Growing up, the quarterback position was one I very rarely found a person that I could relate to. It was a bunch of white faces in a pool of black players. Nothing is overtly wrong with that, but having the biggest position in the biggest sport in America not have anyone like you gave a bit of a disconnect from the game. Don’t get me wrong, I watched every game with passion and heart, but it felt like something was missing. I wanted someone to look up to.

I was also not new to the party. I knew that there was a storied pastime of black QB’s in the league. Randall Cunningham, Warren Moon and Doug Williams were big in moving the needle on starters of color. I also knew that they went through a lot to become iconic in the NFL. Moon had to play in the Canadian Football League for years before the Oilers ever gave him a shot. Doug Williams was the first black QB to win a Superbowl and he was a backup for most of the season behind Jay Schroeder. It would take another 25 years before another black QB would replicate that feat.

If you ask a random fan of football to name the top 5 greatest quarterbacks of all-time, how many do you think would list one of color? There just had not been enough set up for their success. There weren’t enough that had the trust of their franchise.

You see, black QB’s have faced an uphill battle when it comes to earning and retaining the starting position. They were judged differently than white quarterbacks from day one. Often getting praised for their legs and athleticism while being considered less intelligent than their white counterparts. Teams were also more likely to bench a black QB compared to a white one after a poor performance, making it a tight rope they would have to walk simply to be successful in the league.

In a research study performed by The Howard Journal of Communications on the description of quarterback prospects from 1998 to 2007 in Sports Illustrated, it was found the words ‘athleticism’ and ‘intelligence’ were divided poorly between black and whites. With black players being praised for being a “physical specimen” but having lower IQ, while white players were “students of the game” but not fantastic athletes.

That was until the trend started to change. The year was 1999 and the NFL was set to have its annual draft of college players. There were 13 quarterbacks that many felt would be drafted and of those 13, 8 were black. Donovan McNabb and Daunte Culpepper were just a couple of those selected in that draft. McNabb (Eagles) and Culpepper (Vikings) would both retire in the top 5 of passing yards in their respective franchise’s history. Then came the 2001 draft, Michael Vick had just taken college football by storm at Virginia Tech and was looking to make a splash in the NFL. The Atlanta Falcons picked him with the #1 overall selection, marking the first time that pick had been used on a black QB. He helped bring an energy to the position with his unbelievable play making ability. He gave young kids of color an idol at the position that had never been seen before. He gave me my first sports hero of color.

Unfortunately, Vick made off field choices that made him hard to root for anymore. What he did do positively however, was light a fire in a new generation. He made the QB position “cool” and obtainable to many. The position saw a huge rise in the minority population, and it started to be more and more common to see a person of color under center.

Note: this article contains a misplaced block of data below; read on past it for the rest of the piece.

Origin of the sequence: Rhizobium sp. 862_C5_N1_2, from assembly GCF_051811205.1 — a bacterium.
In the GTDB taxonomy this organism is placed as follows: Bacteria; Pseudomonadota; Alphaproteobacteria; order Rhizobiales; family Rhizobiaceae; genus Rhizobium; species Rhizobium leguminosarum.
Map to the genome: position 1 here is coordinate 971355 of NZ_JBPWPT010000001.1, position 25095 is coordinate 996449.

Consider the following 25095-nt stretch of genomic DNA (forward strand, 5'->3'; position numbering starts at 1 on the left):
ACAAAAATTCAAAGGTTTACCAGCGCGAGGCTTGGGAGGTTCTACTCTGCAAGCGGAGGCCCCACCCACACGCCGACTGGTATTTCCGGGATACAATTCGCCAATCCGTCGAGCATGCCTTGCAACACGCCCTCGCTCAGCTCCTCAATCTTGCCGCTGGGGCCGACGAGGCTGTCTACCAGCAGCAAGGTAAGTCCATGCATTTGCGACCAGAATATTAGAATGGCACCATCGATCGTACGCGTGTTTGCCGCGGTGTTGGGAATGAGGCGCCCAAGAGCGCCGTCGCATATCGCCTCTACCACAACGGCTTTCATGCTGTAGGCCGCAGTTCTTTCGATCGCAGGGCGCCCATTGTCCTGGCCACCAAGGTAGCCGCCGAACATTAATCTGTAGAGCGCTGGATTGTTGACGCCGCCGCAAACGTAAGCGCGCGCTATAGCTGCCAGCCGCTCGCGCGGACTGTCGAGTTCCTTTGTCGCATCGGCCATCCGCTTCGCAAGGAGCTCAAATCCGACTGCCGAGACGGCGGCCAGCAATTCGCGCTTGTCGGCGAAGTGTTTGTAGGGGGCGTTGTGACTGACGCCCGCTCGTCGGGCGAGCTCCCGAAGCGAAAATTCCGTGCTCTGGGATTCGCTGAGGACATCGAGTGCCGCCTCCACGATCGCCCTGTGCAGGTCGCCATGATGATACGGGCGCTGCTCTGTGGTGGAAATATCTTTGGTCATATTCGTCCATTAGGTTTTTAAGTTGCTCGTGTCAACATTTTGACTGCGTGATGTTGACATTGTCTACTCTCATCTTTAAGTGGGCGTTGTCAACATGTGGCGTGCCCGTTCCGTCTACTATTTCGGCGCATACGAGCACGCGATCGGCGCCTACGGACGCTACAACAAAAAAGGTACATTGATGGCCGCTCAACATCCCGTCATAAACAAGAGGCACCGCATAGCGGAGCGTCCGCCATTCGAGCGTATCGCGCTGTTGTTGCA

Fast forward to the 2013 season and 67% of all players in the league were black, while 17% of those were signal callers. It still seems like a low number, but it is a drastic improvement. That year also saw the second black quarterback, Russell Wilson, win a Superbowl. The 25-year drought that was previously mentioned, had come to an end. The momentum was established and it was clear that it would not slow down.

In week 1 of the 2020 NFL season, 10 quarterbacks with known black ancestry (Cam Newton, Teddy Bridgewater, Dwayne Haskins, Lamar Jackson, Patrick Mahomes, Kyler Murray, Dak Prescott, Tyrod Taylor, Deshaun Watson, Russell Wilson) started games for their franchises, the most ever on opening week. The previous season saw a black QB (Lamar Jackson) win the MVP award, while a black QB (Patrick Mahomes) won the Superbowl. In fact, of the last 10 Superbowls, there has been a starting QB of black ancestry in 5 of those. With Wilson getting there twice.

I am sure most of the people reading this do not care about the skin color of their quarterback, but there is something prideful for me. There has been a color barrier in every major sport in the United States that African Americans have had to shatter, and this was the last frontier. Well, except for maybe hockey. Some of my white readers may not understand this, because you have always had someone like you to look up to in every sport, but it gives hope to kids like me. Kids of color and multi-racial backgrounds. I am not saying that I want to see all QB1’s be black, not at all. I am saying, it’s refreshing seeing so many on any given Sunday. But then again, I’m biased.

By Brandon Brown

Content Director for Eli Sports Network

WordPress Image Lightbox


Click here for LIVE high school athletics
via Eli Sports on the NFHS Network!